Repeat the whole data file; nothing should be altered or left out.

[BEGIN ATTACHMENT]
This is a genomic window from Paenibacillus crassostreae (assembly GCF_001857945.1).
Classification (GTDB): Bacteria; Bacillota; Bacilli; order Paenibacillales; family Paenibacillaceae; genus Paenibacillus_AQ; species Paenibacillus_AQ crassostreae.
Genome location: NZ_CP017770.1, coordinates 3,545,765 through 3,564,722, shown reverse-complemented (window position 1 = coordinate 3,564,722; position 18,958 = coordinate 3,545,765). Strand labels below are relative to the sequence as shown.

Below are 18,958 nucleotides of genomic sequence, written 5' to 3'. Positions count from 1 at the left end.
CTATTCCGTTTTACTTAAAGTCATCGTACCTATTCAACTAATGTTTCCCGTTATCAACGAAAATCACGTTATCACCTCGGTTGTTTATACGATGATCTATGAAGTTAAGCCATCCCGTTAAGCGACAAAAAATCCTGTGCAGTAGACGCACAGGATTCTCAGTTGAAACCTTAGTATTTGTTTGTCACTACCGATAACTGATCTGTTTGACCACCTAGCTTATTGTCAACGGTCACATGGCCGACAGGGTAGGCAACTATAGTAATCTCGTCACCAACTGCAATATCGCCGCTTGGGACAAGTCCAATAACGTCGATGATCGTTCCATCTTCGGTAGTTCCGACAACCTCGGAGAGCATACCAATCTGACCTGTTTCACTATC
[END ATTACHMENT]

This is a genomic window from Paenibacillus crassostreae (assembly GCF_001857945.1).
Classification (GTDB): Bacteria; Bacillota; Bacilli; order Paenibacillales; family Paenibacillaceae; genus Paenibacillus_AQ; species Paenibacillus_AQ crassostreae.
Genome location: NZ_CP017770.1, coordinates 3,545,765 through 3,564,722, shown reverse-complemented (window position 1 = coordinate 3,564,722; position 18,958 = coordinate 3,545,765). Strand labels below are relative to the sequence as shown.

Below are 18,958 nucleotides of genomic sequence, written 5' to 3'. Positions count from 1 at the left end.
CTATTCCGTTTTACTTAAAGTCATCGTACCTATTCAACTAATGTTTCCCGTTATCAACGAAAATCACGTTATCACCTCGGTTGTTTATACGATGATCTATGAAGTTAAGCCATCCCGTTAAGCGACAAAAAATCCTGTGCAGTAGACGCACAGGATTCTCAGTTGAAACCTTAGTATTTGTTTGTCACTACCGATAACTGATCTGTTTGACCACCTAGCTTATTGTCAACGGTCACATGGCCGACAGGGTAGGCAACTATAGTAATCTCGTCACCAACTGCAATATCGCCGCTTGGGACAAGTCCAATAACGTCGATGATCGTTCCATCTTCGGTAGTTCCGACAACCTCGGAGAGCATACCAATCTGACCTGTTTCACTATC